Democratic West Virginia gubernatorial candidate says it’s time for the Mountain State’s people to ‘demand our fair share’
By Michael M. Barrick
CHARLESTON, W.Va. — Yesterday, I had 30 minutes to talk with Stephen Smith, a Democrat seeking to be West Virginia’s next governor. The General Election is still 17 months away – Nov. 3, 2020 – but he speaks with a sense of urgency as if it is 17 days away.
Smith was the executive director of the West Virginia Healthy Kids and Families Coalition for six years before resigning from that position and announcing his candidacy.
He is running to replace Jim Justice, a Republican who won office in 2016 as a Democrat, but became a Republican after assuming office. I asked four questions of Smith, which follow. They have been edited for brevity and clarity.
Q: If you were to deliver a State of the State address for West Virginia today, what would you say?
Smith: “The people of our state are working harder than we ever have before for a smaller piece of the pie than ever before. In our history, because of unions and other determined efforts by workers, we saw pay and benefits rise for workers. Today, workers are more productive as ever, but get less. As a result, there are two West Virginias. This is the richest time in our history, but we are not addressing the problems facing our people. The opioid crisis, early childhood poverty, crumbling roads, and rising inequality are not being addressed.”
He argued, “In West Virginia, it’s not the left versus the right or the Democrats versus the Republicans. It’s the good old boys robbing from everyone else.”
He concluded, “The good news is that we don’t have to take it anymore. Because it is the wealthiest time in our history, it is time for us to come together, across party lines and demand our fair share. We can have the best roads, the best schools, a clean environment if we can get the wealthiest and the out-of-state landowners to pay their fair share.”
Q: As governor, would you require the state agencies – such as the DEP – that are responsible for the health, safety and emergency preparedness of West Virginia, employ the Precautionary Principle? (Note to readers: The Precautionary Principle is defined at the end of this article).
Smith: “Right now in West Virginia, the relationship between the people, land and the natural gas industry is completely broken. We fundamentally believe in the Precautionary Principle.” Seemingly conceding that he will, at the least, inherit a powerful lobby in the natural gas industry should he be elected, Smith explained, “If we are going to take wealth and resources out of the state, we must ensure that much more of that wealth stays here, and that whatever damage is done is remediated. Neither of those things are happening now. Adhering to the Precautionary Principle is in the interest of the people of the state.”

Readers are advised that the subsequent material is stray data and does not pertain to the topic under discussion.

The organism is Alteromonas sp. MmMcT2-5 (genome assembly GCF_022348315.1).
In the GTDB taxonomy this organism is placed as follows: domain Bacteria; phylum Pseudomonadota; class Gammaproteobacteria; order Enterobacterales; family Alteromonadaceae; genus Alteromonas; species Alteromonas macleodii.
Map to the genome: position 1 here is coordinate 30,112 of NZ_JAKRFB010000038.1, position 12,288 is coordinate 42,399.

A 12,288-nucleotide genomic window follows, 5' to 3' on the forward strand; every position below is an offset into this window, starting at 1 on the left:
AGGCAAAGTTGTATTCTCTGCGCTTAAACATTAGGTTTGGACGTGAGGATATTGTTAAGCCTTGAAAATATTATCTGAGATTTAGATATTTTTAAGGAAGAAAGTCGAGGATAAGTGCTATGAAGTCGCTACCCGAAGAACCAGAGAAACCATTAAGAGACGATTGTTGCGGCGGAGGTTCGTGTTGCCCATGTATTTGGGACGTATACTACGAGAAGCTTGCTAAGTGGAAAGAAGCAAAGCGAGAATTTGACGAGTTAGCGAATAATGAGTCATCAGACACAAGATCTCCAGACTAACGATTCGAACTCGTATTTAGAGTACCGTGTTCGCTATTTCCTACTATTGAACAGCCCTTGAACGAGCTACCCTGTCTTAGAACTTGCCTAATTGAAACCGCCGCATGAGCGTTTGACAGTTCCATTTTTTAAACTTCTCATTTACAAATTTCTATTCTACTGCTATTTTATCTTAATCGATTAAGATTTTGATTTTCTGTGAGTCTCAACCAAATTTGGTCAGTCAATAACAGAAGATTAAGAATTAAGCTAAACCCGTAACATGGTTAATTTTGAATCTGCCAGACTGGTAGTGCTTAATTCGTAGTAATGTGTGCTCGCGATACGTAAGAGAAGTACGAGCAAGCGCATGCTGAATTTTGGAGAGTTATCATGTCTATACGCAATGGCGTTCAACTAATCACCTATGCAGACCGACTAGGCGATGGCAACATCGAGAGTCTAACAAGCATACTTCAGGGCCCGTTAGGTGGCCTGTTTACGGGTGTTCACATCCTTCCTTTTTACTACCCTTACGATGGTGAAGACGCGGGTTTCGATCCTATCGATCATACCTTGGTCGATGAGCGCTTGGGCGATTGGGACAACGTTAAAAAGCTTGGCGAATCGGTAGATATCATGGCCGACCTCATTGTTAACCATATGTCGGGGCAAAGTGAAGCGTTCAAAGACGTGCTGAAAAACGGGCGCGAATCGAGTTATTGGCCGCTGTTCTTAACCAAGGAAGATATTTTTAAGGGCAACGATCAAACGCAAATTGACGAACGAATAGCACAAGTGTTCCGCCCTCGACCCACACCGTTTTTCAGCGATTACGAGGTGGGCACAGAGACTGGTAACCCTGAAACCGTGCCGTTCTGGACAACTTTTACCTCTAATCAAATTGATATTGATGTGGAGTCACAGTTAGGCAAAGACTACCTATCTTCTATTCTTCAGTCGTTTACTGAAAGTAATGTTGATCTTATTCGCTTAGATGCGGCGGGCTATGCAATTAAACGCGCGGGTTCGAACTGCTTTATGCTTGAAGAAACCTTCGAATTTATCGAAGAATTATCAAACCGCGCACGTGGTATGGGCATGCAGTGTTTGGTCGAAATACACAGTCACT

Q: In paragraph 57 of his 2015 ecological encyclical, Pope Francis asked, “What would induce anyone, at this stage, to hold on to power only to be remembered for their inability to take action when it was urgent and necessary to do so?” To be clear, this is a question about leadership, not the ecology or religion. So, what do you want West Virginians to know about how you plan to take action on the issues you consider urgent and necessary? In short, how will you lead?
Smith: “The plan of this campaign is not for me to take action or hold power. It is for us to hold power. For too long, those with the most power have it and hoard it. The people in West Virginia have the least power. Yet, these are the people that lead by example — by helping their neighbors. We see and hear that time and again in every community we visit, and I experienced it in my previous work. So, the question is how do we install the people with less power into having more power.They have shown us repeatedly that they care more about West Virginia than the lobbyists and good old boys. The way we approach that is that is to acknowledge that no one person can save us. Not Jim Justice, not Joe Manchin, not me. That’s why we’re spending our time recruiting people in every county and in every constituency to run for office. That’s how we get good government.”
Q: Is there anything you’d like the voters of West Virginia to know that I haven’t given you an opportunity to say?
Smith: “Yes. The most important thing I would say is, call me. If you’re reading this and you think this would be an opportunity to get plugged into a campaign for the first time or run for office yourself, or be part of our campaign, call or email me. Everyone has a role. I’d love for anyone reading this to get hold of me. Email is best.”
Contact: You can reach Smith at 304-610-6512 or by email at firstname.lastname@example.org.
The Precautionary Principle Defined: The Precautionary Principle, according to the Science & Environmental Health Network, asserts, “When an activity raises threats of harm to human health or the environment, precautionary measures should be taken even if some cause and effect relationships are not fully established scientifically. In this context the proponent of an activity, rather than the public, should bear the burden of proof.”
Photo credits: Ric MacdowellVideo
Links: If you want to know more about Smith and his campaign, you can learn more by clicking on the links below:
News Update: Just today, West Virginia Metro News reported that Governor Justice claimed exclusive credit for Donald Trump caring about West Virginia. According to the article Justice said, “And his attraction to West Virginia, contrary to anything you may think, is me. That’s it. That’s all there is to it. It’s just me.”
© The Appalachian Chronicle, 2019.